4.) Billy Joel and Elton John (Cleveland/Cincinnati, Ohio) - Two superpowers taking the stage for three hours of pure joy.  Sir Elton and the Piano Man put on a heckuva show and sold out to whole-house audiences.  One of them alone would have been a treat but to have them both in front of you was insane. Best songs: "Piano Man" - they shut off the music and quit singing a whole verse to let the fans sing. To hear everyone knowing the words and to think of how many times they've sang along is always a highlight for me at any show. "Bennie and the Jets" - B-b-b-Bennie and the Jets...try getting that one out of your head.  "Only the Good Die Young" - It makes me dance a little, what can I say?

5.) The Spice Girls (Chicago, Illinois). Random, right? This concert was a blast.  It had nothing at all to do with singing ability or how good the songs were...because let's face it, the Spice Girls are lacking a little in both departments.  But this did have everything to do with being nostalgic, jumping around like little kids, and singing at the top of our lungs.  :) Top Songs: "Stop" - knew all the dance moves and totally impressed the kids in front of us. "Lady is a Vamp" - It's just plain fun to sing.

Runners up: Alison Krauss, Ben Folds, and Celine Dion.

Here is a concert review I found that I had written for the school paper while I was in high school:

He’s the man who caused Tom Cruise to dance in “Risky Business” and the one who gave Forrest Gump music to run by.  He’s a multi-platinum album seller and has sold nearly fifty million records worldwide.  He’s the ‘ramblin’ gamblin’ man himself: Bob Seger.

Louisville, Kentucky 2006

After being in retirement for ten years to spend time with his children and not releasing any new material, Seger is back and better than ever.  After his new CD “Face the Promise”, which debuted at No. 4 on the Billboard chart, hit the shelves in September, fans knew a tour was long past overdue.  The excitement spread like wildfire when the Hall of Famer announced tour dates and cities and when tickets went on sale people scrambled to buy them.  One concert in Seger’s home state of Michigan sold out within four short minutes, another sold out in seven.  Yes, one could definitely tell that the tour and CD were going to be smash hits, something Bob Seger is quite familiar with.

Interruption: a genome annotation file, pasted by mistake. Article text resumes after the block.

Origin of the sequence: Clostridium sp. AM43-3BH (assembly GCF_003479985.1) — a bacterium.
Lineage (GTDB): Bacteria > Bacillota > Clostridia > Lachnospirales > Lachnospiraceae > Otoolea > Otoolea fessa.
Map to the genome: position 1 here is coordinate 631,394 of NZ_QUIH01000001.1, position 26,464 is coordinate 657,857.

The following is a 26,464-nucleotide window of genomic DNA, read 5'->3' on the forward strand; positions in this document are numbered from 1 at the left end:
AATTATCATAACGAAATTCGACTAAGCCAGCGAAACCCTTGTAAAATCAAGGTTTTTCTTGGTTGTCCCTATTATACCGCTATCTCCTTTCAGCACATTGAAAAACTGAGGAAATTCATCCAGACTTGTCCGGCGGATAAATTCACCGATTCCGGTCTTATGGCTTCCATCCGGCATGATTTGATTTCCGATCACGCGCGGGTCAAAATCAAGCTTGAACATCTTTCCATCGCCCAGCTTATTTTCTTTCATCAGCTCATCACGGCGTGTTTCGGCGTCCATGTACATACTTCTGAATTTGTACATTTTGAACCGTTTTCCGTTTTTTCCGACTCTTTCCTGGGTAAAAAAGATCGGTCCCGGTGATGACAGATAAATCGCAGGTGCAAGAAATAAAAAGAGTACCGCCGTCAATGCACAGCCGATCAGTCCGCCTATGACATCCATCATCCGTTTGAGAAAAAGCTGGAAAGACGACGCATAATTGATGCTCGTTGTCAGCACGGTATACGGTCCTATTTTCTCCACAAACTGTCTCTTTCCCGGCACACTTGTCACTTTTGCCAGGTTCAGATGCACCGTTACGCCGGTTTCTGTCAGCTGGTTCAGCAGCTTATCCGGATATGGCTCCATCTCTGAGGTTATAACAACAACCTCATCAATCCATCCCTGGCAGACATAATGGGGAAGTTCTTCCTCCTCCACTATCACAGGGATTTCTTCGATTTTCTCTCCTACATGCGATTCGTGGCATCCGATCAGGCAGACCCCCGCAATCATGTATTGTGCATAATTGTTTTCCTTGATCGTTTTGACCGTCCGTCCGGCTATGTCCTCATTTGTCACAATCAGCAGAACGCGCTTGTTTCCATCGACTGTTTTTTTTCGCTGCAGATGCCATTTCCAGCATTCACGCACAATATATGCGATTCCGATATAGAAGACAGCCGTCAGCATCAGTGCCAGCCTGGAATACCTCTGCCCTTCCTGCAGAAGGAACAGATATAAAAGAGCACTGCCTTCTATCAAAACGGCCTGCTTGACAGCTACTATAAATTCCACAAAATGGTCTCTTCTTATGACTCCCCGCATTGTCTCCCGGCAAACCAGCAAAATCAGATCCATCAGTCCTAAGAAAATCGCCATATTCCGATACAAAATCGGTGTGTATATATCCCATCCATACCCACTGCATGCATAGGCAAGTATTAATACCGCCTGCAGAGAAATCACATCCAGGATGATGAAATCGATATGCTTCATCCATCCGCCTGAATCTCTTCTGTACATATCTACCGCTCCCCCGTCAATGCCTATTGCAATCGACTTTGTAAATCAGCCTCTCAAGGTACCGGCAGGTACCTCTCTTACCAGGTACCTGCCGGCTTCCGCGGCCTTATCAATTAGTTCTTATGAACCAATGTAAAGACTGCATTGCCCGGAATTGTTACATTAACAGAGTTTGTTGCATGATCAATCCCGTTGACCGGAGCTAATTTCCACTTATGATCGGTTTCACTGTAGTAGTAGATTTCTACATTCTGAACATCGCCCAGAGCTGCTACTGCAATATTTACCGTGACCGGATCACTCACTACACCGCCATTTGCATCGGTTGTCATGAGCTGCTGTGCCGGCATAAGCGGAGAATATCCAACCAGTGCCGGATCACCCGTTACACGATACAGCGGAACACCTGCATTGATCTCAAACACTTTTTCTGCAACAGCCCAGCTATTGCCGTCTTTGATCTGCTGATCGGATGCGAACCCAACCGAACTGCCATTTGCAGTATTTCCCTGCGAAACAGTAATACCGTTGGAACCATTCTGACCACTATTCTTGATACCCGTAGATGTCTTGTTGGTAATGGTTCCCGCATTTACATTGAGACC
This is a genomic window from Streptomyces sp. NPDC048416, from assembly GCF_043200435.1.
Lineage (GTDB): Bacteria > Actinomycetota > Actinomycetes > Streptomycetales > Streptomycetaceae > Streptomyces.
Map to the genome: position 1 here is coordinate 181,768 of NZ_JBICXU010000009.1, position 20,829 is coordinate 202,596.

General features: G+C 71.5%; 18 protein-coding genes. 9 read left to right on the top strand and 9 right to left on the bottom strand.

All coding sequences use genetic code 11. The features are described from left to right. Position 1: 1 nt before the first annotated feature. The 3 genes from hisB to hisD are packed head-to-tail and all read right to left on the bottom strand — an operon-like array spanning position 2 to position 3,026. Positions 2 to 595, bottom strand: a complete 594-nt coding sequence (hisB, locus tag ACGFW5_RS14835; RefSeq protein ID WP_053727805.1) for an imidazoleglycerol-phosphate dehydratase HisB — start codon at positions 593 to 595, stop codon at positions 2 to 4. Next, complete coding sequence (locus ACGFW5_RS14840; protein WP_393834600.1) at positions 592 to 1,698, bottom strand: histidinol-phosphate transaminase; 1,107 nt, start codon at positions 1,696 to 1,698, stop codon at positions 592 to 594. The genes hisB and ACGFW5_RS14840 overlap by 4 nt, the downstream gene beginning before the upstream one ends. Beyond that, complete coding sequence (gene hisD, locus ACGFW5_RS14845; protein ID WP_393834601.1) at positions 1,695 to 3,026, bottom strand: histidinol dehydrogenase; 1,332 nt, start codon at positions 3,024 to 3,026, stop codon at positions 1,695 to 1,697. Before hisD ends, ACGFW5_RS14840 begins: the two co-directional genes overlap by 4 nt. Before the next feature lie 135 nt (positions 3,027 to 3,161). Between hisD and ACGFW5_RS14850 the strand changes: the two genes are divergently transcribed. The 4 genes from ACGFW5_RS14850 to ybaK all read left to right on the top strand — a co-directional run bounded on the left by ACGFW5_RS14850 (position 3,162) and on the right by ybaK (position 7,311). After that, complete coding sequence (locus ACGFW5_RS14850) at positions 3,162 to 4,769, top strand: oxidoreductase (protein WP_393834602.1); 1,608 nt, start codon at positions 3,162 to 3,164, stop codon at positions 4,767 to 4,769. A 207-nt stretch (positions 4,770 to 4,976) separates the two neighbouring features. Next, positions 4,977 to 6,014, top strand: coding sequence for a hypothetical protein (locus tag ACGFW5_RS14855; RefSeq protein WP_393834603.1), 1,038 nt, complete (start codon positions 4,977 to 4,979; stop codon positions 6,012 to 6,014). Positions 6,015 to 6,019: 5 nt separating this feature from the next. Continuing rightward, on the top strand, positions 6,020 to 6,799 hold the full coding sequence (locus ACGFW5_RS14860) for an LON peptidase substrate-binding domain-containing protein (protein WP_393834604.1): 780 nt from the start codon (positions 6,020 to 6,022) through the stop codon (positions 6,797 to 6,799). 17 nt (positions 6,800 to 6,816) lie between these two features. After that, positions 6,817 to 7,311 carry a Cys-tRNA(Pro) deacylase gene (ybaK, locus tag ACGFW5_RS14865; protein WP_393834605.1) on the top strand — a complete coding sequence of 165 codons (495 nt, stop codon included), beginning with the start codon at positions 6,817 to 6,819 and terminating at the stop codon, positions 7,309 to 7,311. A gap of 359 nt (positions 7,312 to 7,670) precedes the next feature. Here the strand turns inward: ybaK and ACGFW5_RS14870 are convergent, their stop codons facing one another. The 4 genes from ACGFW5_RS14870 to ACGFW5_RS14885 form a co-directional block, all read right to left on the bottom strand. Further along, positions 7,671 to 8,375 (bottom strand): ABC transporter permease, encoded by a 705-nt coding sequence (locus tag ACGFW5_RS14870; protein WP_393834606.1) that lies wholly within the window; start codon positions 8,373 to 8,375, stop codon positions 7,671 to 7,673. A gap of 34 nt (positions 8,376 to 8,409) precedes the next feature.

The three concerts taking place closest to Austin? Indianapolis. Cincinnati. Louisville.  When Bob rocked Freedom Hall he proved to fans that at sixty-one, he hadn’t lost his touch.  When the saxophone sounded, the crowd went wild as Seger wowed them with “Turn the Page” and then brought the house down with “Old Time Rock and Roll”.  Lighters and cell phones illuminated the arena when “We’ve Got Tonight” was played and excitement was in the air as young and old alike sang with Seger in overpowering unison.  The echoes  of the amplifiers rang in everyone’s heads at the end of the night as well as a replay of Seger’s spectacular performance.
“He was amazing,” concert attendee Charlie Fraley commented, “I was afraid that he would come out and do all his new stuff but he mixed the hits in with it. I especially loved when he sang “C’est la Vie.”
Plans to film some of the performances to make a DVD and live CD are underway.  “Face the Promise” as well as his older hits can be found in stores near you.
<3 Kellie